Touring Prospect Hill with Valerie and hearing all the love and work that she and Ron put into transforming what was once a declining historic home into an updated and carefully preserved family home, it seems as though the couple are still putting their own touches on this magnificent landmark. Their personalities seem to be woven into the very fabric of the place. 

Over the past several years, Valerie has thought long and hard about whether she wants to keep up with everything at Prospect Hill without Ron. She’s even gone so far as to entertain putting the place on the market, but each time, something has held her back. “The truth is, I could never live anywhere else,” she says. “Our memories are here, but so is my family. Having my son and his family living on the property has been what saved me.” Ron lives on in every room of Prospect Hill, his painstaking restoration of each room, his chosen colors, furniture and lighting, and especially in his love of history. Valerie indicates two large binders full of photos and history Ron collected of their unique property. “This was what he loved the most,” she says.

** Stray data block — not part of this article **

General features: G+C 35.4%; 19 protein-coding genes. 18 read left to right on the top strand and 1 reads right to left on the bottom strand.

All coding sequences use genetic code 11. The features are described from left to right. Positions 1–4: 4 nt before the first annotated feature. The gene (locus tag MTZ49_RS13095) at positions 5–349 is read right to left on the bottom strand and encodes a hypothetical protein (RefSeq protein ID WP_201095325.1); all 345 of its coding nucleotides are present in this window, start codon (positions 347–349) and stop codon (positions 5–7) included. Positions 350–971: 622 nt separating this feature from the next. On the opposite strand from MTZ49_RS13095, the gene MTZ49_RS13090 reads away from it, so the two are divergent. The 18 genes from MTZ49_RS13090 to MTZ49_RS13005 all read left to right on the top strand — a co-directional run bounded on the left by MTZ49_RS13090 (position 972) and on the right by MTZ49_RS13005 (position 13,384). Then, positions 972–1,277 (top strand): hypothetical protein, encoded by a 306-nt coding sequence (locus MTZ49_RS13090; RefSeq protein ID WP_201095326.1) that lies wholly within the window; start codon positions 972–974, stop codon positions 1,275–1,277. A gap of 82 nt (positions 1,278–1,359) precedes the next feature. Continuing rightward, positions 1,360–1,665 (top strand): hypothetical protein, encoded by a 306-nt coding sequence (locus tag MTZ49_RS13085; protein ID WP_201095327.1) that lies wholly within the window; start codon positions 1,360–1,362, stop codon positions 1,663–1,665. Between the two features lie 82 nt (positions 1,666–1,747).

Prospect Hill has watched from its hillside as southwestern Virginia has weathered the better part of two centuries, and has survived into the 21st century, thanks to the love and care of Valerie and Ron Lucas and their family. “This is a property that needs to be shared,” says Valerie. “It is a tangible piece of history. It’s what Ron loved about it and what I love about it. I see myself as its caretaker and I feel fortunate that I get to enjoy it too.”